But here is what you get with bad artichokes: a good reminder of life’s unpredictability. Something I thought I knew so well ended up leaving me confused and frustrated. Whether it be a health problem, a stolen car, or a bad artichoke–these moments wake us up from our complacent comforts. We get the choice to be bitter and tough, or to throw out our righteous indignation and open our eyes to a different possibility.

Months before any of this happened, I wondered what it would be like to face problems with an attitude of excitement rather than frustration. What if, when something goes wrong, I responded with anticipation and joy at the possibility of how God can turn this around and do something wonderful with it? Then I was given the opportunity to find out.

There is a difference between believing God makes bad things happen to you on purpose, and believing God gives you great purpose through the transformation of bad things. 

My pastor in college was a remarkably wise woman, and her final benediction always included a prayer for “peace that passes all understanding.” I scoffed at this idea, thinking that kind of peace was an unreachable dream for my anxious mind. The last two months have contained that peace though. There is no understanding why, because I should have been stressed and worried about the amount of change I was facing. Instead God granted me peace, with open hands and eyes that can throw out a bad artichoke and start over.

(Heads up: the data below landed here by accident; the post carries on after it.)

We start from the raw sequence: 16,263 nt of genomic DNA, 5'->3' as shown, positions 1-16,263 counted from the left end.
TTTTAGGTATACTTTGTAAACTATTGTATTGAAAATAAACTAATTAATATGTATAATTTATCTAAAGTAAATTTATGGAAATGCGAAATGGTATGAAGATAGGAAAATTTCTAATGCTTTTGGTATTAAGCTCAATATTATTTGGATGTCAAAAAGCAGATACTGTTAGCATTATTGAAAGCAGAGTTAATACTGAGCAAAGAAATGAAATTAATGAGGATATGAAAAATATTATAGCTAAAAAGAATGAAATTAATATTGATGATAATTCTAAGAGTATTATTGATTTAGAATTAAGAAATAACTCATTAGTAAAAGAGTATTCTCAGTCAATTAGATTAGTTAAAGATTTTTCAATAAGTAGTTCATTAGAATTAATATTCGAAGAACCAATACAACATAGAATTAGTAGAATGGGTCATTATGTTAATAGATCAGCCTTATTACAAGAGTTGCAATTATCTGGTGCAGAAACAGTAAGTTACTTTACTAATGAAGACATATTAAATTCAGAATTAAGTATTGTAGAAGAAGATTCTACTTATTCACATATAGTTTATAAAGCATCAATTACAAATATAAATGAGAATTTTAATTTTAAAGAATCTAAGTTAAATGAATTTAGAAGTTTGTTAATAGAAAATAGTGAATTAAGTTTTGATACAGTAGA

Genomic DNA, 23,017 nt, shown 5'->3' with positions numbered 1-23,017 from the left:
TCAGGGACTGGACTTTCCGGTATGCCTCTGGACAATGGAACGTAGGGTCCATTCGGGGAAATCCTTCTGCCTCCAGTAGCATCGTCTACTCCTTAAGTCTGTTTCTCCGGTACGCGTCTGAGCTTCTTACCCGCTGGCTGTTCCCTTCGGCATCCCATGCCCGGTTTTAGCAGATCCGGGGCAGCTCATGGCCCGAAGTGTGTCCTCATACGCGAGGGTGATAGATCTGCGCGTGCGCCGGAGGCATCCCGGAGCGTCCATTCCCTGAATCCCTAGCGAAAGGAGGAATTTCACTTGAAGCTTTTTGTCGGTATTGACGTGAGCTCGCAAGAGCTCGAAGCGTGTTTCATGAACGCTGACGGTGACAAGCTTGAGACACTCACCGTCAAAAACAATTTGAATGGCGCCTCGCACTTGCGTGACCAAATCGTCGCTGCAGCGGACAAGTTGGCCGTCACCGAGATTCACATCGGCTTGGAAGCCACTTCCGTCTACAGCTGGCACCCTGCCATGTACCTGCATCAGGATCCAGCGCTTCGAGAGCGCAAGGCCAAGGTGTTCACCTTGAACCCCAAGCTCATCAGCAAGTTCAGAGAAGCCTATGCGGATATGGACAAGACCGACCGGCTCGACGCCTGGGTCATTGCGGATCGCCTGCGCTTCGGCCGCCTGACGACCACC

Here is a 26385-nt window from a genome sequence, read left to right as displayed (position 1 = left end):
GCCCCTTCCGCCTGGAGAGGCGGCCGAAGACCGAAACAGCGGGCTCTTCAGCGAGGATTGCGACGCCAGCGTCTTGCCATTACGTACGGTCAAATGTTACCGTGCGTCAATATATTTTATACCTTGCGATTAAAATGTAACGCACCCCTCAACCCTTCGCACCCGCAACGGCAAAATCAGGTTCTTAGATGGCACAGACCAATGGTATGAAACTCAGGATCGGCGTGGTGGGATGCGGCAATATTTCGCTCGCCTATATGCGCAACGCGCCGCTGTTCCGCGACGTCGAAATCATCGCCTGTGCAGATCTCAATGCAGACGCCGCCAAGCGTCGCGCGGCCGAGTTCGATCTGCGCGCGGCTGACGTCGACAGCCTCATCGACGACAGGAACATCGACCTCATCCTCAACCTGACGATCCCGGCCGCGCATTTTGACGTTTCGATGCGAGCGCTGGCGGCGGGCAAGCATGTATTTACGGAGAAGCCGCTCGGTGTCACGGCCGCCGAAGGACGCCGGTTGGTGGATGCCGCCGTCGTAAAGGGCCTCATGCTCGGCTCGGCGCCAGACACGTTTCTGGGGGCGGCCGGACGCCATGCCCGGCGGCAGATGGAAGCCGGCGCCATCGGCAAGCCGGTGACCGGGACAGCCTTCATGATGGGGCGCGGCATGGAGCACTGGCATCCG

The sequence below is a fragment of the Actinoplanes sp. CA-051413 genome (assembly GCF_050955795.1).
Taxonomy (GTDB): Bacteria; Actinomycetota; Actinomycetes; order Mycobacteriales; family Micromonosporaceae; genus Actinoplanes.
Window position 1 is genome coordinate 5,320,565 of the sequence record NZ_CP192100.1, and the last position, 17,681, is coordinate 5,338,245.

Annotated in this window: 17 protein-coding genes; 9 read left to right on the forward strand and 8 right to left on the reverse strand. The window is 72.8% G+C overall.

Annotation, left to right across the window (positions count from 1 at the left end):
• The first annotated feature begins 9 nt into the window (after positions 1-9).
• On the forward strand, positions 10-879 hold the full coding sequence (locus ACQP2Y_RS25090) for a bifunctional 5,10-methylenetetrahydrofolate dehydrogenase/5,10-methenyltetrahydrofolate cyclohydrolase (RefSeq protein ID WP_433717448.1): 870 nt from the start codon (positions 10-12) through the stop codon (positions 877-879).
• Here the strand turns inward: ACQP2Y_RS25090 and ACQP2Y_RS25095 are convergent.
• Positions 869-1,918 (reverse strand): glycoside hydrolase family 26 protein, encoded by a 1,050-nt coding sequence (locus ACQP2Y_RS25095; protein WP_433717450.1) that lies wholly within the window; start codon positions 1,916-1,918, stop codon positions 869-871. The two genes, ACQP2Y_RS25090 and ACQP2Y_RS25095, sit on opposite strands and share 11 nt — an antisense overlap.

I still have two artichokes left. And tonight I’m going to try to cook them another way. Either it will work or it won’t, but I’m happy to try again and look for the opportunity instead of the problem.

What is your response when things go wrong?

Also, what on earth is the secret to cooking globe artichokes?